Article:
What you'll find is basically 50 one- to two-page chapters, each highlighting a leadership tip. Some tips seem easy and no-brainers. Others are more difficult to implement. But, even the "easy" ones are surprisingly absent from many organizations, so they are well worth a reminder of what to do and how to do it correctly.

Here are some of my favorite parts of the book that highlight the keen observations by the authors:
As a leader, if you are active, involved, and perceived by members of your team as an individual who care about their development and growth, you will increase yo…

Leadership Books For Your Summer Reading

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My Best Boss Did This

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In their book, Rapid Realignment, authors George Labovitz and Victor Rosansky, reveal the most common responses from thousands of managers and workers when they were asked to think of the best boss they ever had, and then answer the question:
"What did that person do to qualify as your best boss?" And, those most common responses were:
My best boss listened!My best boss backed me up.My best boss trusted me and respected me.My best boss gave me feedback.My best boss left me alone.What else would you add to this list?  What did your best boss do?

How To Reduce Employee Turnover

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Knowing why an employee leaves your company can help you to reduce your employee turnover rate.

That's because you can use the reasons a departing employee provides to gather information about processes, people and departments that might need some redirection to correct situations that may have contributed to the employee's reasons for leaving.

So, do an exit interview whenever possible with each departing employee. Ask each person:
Why they are leavingWhat they liked about their jobWhat they would have changed about their jobHow they felt about the cooperation level among co-workersHow they felt about communication and interaction with co-workersWhether they received the necessary training to do their jobWhether they received frequent coaching and balanced feedback from their supervisorWould they recommend a friend apply for work at your companyHow they felt about their payHow they would describe the morale in the company and in their departmentWhat they would change about th…

How To Maximize Employee Engagement

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Overland Park, Kansas-based author Leigh Branham, along with Mark Hirschfeld, awhile back completed a survey of 10,000 employees in 43 states to better understand what separates a "best places to work" company from other companies.

What Branham and Hirschfeld discovered is that the best companies use six "universal drivers" that maximize employee engagement: Caring, Competent, and Engaging Senior LeadersEffective Managers Who Keep Employees Aligned and EngagedEffective Teamwork at All LevelsJob Enrichment and Professional GrowthValuing Employee ContributionsConcern for Employee Well-Being Branham also explains that to get the best from your employees you need to re-engage them. You can learn more about how to do that in his book, Re-Engage.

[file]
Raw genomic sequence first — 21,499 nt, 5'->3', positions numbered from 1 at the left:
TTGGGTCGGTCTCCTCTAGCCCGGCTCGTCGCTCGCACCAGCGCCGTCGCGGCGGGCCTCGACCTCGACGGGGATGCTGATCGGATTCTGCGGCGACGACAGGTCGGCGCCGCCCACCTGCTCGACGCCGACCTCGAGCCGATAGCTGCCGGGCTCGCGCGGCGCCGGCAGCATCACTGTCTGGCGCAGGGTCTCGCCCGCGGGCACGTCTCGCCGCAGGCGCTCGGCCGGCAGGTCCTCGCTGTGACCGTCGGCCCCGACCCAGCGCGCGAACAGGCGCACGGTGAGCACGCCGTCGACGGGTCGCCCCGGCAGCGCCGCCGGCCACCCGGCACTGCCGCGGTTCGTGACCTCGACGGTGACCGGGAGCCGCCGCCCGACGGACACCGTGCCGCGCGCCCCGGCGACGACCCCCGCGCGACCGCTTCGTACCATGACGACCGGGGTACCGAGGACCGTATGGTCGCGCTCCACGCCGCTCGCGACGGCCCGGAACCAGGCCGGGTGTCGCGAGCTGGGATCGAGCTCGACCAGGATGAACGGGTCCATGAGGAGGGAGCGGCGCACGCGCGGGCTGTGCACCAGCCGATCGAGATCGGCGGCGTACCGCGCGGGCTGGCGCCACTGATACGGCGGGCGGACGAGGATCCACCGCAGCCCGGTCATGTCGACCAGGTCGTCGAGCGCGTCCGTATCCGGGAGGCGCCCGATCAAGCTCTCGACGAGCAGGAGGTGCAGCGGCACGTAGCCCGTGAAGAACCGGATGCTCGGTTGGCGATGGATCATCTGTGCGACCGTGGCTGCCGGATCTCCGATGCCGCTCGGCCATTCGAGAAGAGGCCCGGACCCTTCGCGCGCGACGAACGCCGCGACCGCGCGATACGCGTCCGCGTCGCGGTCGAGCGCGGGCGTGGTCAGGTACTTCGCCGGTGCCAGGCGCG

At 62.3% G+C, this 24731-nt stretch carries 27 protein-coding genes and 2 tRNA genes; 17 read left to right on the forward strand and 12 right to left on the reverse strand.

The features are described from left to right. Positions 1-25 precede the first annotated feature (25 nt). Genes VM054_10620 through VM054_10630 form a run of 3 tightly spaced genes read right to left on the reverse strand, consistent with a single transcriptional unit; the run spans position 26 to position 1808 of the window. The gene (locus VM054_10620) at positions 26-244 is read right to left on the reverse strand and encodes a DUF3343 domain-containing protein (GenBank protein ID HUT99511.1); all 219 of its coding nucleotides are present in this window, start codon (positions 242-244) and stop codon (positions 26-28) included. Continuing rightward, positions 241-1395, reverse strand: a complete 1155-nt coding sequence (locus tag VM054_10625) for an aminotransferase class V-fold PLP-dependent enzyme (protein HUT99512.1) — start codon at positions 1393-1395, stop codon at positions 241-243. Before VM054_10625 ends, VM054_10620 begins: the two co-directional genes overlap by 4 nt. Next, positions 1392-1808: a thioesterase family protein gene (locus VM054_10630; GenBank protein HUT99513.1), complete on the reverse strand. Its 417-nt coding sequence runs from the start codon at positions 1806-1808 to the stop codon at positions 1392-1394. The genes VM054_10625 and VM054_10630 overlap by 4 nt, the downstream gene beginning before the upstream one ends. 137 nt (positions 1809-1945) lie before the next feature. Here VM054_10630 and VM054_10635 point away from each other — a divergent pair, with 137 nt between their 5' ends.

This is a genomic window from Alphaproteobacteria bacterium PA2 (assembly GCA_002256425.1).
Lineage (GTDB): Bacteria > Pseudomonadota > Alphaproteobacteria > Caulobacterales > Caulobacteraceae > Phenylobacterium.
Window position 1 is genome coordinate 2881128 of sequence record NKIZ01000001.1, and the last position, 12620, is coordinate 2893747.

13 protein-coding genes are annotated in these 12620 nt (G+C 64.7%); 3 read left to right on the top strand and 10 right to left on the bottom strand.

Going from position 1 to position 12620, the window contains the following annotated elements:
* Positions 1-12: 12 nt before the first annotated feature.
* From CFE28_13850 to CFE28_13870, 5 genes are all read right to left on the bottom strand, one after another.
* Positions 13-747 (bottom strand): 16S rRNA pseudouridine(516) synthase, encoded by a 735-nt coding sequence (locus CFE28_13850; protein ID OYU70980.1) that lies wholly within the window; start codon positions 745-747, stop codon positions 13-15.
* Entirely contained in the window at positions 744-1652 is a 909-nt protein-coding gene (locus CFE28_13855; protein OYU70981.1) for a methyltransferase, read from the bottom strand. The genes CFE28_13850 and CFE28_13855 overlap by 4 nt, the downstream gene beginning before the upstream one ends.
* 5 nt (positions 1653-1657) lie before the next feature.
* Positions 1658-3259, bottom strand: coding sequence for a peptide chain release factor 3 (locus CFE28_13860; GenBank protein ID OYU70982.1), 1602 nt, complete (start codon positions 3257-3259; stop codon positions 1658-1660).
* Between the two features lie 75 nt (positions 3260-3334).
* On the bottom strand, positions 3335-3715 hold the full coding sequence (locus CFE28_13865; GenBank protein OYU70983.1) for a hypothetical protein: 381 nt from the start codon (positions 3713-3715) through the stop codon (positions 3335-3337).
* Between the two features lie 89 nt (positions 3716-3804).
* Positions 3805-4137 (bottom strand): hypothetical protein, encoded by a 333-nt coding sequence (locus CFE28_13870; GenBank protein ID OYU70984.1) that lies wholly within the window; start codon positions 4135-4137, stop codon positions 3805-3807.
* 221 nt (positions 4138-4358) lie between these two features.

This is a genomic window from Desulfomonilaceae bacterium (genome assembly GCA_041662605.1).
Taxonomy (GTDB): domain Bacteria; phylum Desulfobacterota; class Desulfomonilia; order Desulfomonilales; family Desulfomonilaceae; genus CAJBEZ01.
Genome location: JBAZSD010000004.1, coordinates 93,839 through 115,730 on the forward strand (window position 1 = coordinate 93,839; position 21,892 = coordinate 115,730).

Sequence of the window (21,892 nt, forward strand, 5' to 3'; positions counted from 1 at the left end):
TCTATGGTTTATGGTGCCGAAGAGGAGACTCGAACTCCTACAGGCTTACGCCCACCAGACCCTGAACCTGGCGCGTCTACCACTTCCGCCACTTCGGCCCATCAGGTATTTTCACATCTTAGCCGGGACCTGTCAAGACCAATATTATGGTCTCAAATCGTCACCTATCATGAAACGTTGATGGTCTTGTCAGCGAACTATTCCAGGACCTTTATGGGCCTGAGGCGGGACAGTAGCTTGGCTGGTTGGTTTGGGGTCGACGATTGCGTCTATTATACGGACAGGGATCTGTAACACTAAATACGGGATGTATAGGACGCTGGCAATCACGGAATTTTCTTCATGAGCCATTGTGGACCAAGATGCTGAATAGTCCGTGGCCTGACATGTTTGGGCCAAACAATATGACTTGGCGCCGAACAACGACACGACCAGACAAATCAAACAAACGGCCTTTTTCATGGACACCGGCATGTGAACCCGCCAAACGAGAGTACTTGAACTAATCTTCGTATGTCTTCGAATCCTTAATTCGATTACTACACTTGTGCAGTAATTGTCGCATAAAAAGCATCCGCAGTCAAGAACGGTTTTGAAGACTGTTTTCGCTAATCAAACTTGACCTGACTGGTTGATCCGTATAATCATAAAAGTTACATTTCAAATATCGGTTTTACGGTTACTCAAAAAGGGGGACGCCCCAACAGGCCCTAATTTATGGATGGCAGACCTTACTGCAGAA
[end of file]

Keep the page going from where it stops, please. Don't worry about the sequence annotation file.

How To Become A Stronger Career Mentor

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Author Paul Falcone offers the following great advice for how to become a stronger career mentor and coach by helping your subordinates grow and develop in their own careers.
Encourage others to engage in random acts of kindness.Find creative ways of surprising your customers.Focus on making bad relationships good and good relationships better.Look for new ways of reinventing the workflow in light of your company's changing needs.Think relationship first, transaction second.Realize that people can tell more about you by the depth of your questions than by the quality of your statements.Separate the people from the problem.Always provide two solutions for each question you ask or suggestion you raise.Employ right-brain imagination, artistry, and intuition plus left-brain logic and planning. And, one of my favorite pieces of advice from Falcone: Convert "yes...but:" to "yes...and" statements to acknowledge the speaker's point of view and to share additional in…

How To Embrace Change

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Change is inevitable. Change is good.  Help your employees and team learn to embrace change.

Here are some solid insights from Dr. Rodger Dean Duncan's (Liberty, Missouri) book, Change-friendly Leadership -- How to Transform Good Intentions into  Great Performance:
The kind of behavior change that results in lasting (sustainable) change must accommodate people's feelings--feelings that involve trust, confidence, passion, and all those other intangible but very real things that make us human.It's often the stress that people resist, not the change itself.Continuity gives us roots; change gives us branches, letting us stretch and grow and reach new heights (Pauline R. Kezer).A transformational leader focuses primarily on initiating and "managing" change. He/she influences people to improve, to stretch, and to redefine what's possible.It is not the strongest of the species that survive, nor the most intelligent, but the one most responsive to change (Charles Dar…

Observations About Leadership